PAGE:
5 Business Tips from a Seasoned Female Entrepreneur

I don’t know about you, but I love getting advice from entrepreneurs who have been in business longer than me. Whether they’re sharing what to do…or what not to do, I squirrel away that information for when I need it.

I’ve been running my own content marketing agency for 13 years, so I might have a thing or two I can share with you! I hope that at least one of these tidbits of advice will help you on your own entrepreneurial journey.

Stop trying to be all things to all people

This was a hard lesson for me. In the early days of running Egg Marketing, I’d get approached by someone looking for help with an annual report, a resume, or something else I’d never written or edited. I was hungry, so I usually said yes.

And more often than not, the work turned out great. But there were two problems with taking on work that wasn’t my core focus: I had to invest the time to understand how to do this particular task, and it was taking me away from building a portfolio around a single speciality.

Over time, I started saying no to projects that didn’t feed that focus, and as a result, I built a really wonderful portfolio of blog content for B2B clients and software companies!

Having a focus will help you attract more of the business you really enjoy doing.

Related: Top Small Business Grants for Women and Minorities

Hire for what you’re not good at (or what you don’t have time to do)

One of the things that brings me great joy is when I’m speaking with a potential client and I hear an audible sigh of relief when they realize they don’t have to worry so much about content anymore. I relieve them of that burden.

At the same time, I have my own burdens in this business that I’ve had to learn to hand to someone else. Take filing my taxes as an example. I don’t mind managing my accounting, but I really. Don’t. Want. To. File. My. Taxes!!! So a few years ago, I invested in a CPA who manages my taxes and frees me up to focus on other aspects of running my business.

What do you dread doing? Realize that you might be doing more harm than good in trying to do everything yourself in your business. Hiring a professional, while an added expense, can take that task off your plate and benefit your brand. If, for example, you’re not an expert at graphic design, why not let the pros make you look good?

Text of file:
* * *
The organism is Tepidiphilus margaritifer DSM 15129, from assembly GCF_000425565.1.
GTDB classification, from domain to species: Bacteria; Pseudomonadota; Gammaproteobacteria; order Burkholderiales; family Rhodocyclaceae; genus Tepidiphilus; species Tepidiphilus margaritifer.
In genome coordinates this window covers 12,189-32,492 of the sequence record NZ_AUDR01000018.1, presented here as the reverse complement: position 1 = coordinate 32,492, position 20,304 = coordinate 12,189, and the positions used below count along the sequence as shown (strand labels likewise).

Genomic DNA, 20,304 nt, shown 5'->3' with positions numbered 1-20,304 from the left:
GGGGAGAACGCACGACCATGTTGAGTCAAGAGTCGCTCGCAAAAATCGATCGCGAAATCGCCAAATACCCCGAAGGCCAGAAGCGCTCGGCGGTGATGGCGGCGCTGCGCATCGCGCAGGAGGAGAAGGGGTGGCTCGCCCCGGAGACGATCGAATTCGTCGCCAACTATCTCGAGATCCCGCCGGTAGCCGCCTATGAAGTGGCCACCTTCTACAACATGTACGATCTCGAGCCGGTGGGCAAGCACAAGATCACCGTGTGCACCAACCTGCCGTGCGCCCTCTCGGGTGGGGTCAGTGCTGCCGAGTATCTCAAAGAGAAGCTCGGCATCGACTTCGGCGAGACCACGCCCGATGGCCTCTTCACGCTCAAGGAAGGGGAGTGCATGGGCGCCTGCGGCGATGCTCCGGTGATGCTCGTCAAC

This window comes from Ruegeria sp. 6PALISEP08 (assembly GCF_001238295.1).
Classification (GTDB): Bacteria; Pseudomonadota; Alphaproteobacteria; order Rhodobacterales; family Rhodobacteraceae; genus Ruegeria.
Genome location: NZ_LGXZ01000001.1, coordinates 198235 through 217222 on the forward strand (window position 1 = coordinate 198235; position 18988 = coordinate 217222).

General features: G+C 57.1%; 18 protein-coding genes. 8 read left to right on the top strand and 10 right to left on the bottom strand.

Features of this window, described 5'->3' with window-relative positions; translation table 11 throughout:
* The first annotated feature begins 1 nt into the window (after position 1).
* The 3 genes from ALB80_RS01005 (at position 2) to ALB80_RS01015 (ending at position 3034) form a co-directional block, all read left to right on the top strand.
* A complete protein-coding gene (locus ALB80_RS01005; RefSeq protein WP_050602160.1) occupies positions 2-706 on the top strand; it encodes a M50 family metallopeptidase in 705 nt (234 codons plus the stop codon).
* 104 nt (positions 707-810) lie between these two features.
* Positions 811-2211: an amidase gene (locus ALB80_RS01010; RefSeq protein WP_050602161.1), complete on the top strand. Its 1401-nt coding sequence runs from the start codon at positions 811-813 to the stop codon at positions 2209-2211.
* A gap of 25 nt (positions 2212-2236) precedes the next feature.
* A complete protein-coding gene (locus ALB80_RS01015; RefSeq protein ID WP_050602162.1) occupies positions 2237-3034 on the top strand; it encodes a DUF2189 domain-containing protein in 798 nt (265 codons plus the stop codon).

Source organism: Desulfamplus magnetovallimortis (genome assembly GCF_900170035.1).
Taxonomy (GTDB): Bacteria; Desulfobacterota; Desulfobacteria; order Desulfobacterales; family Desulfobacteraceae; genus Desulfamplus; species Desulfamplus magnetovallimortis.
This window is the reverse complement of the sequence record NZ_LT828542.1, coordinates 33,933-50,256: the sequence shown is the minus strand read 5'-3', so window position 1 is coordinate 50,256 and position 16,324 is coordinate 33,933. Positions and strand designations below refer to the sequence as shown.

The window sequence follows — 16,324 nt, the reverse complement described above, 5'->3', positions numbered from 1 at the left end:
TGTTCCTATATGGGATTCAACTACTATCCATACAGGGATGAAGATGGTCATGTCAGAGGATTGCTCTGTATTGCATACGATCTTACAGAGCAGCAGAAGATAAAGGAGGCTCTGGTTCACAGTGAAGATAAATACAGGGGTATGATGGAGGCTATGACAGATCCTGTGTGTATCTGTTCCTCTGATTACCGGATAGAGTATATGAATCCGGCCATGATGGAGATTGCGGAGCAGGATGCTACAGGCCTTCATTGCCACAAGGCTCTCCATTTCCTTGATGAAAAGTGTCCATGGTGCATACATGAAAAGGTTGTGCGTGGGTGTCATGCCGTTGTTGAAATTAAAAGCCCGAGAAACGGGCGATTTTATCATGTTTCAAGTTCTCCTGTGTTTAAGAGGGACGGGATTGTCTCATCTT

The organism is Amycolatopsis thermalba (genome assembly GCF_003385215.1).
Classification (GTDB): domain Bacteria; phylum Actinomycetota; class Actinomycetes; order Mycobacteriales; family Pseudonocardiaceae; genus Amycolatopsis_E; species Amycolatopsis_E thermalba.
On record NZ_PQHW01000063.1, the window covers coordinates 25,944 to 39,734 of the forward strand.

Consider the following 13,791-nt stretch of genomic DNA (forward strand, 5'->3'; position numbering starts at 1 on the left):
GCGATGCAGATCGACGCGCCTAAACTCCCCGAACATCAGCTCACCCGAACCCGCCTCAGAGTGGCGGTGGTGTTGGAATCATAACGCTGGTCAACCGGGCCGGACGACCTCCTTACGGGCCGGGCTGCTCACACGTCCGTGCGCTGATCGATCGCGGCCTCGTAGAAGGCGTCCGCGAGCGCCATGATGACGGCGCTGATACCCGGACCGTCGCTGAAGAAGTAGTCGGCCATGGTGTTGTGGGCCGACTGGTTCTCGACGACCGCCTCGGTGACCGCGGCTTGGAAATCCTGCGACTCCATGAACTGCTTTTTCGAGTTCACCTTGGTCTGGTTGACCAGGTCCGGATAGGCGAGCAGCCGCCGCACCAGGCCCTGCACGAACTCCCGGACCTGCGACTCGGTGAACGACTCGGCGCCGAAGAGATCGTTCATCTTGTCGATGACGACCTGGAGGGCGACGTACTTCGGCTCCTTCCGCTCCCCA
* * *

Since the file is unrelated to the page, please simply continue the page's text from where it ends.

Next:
Take time off

I’ve never understood people who work 70 hours a week, including weekends. I value my time off, and it helps me recharge to tackle the day tomorrow. The work will wait. If you prioritize your time, you’ll get what you need done… or it’ll still be there tomorrow.

If you genuinely have 70 hours of work to do, congrats! It’s time to hire help!

I’m a fan of taking several week vacations. I plan ahead and get my work done in advance. I let my clients know. No one has ever fired me for taking time off, and I think it’s important to realize that the world won’t fall apart if you go on vacation.

Can’t take that much time off? Start with a three-day weekend. 

Relationships are the most important thing

If you call me to discuss marketing, you’ll soon realize that I’m not going to try to sell you on the biggest marketing package I offer. I listen to what you tell me and find a solution that fits your needs and your budget.

I pride myself on being personable. I’m friends with some of my clients on Facebook, and we chat about kids, travel and life in our emails. It’s not a deliberate tactic, but I’ve had professional relationships with these clients for over 10 years. 

Be human. Be relatable. Realize that, even if you’re selling B2B (especially if you are), there’s a human at the other end of that email or phone line. Set aside the work talk when you get started and just ask how the other person is doing, and mean it. Remember things about them to work into your conversations. 

It’s that humanization that really connects people in business, so remember that.

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You have to get yourself out there

I’ve done my fair share of networking over the past 13 years, and I’ve come to the conclusion that networking and marketing look different for everyone. I’m an active member of my neighborhood business association, though I rarely have gotten business from it. I just love my community and want to stay tapped in.

For me, my best marketing is through my guest blogging. I share advice and people often reach out to see if I can help them with content.

For you, your best strategy might be volunteering at a charity event. Serving on the board of an industry group. Attending conferences. Showing up at the coffee shop when other entrepreneurs are around. Find what fits and what feels natural to you.

That’s all the advice I have for now! Over time, I’m sure I’ll have more tidbits for you.

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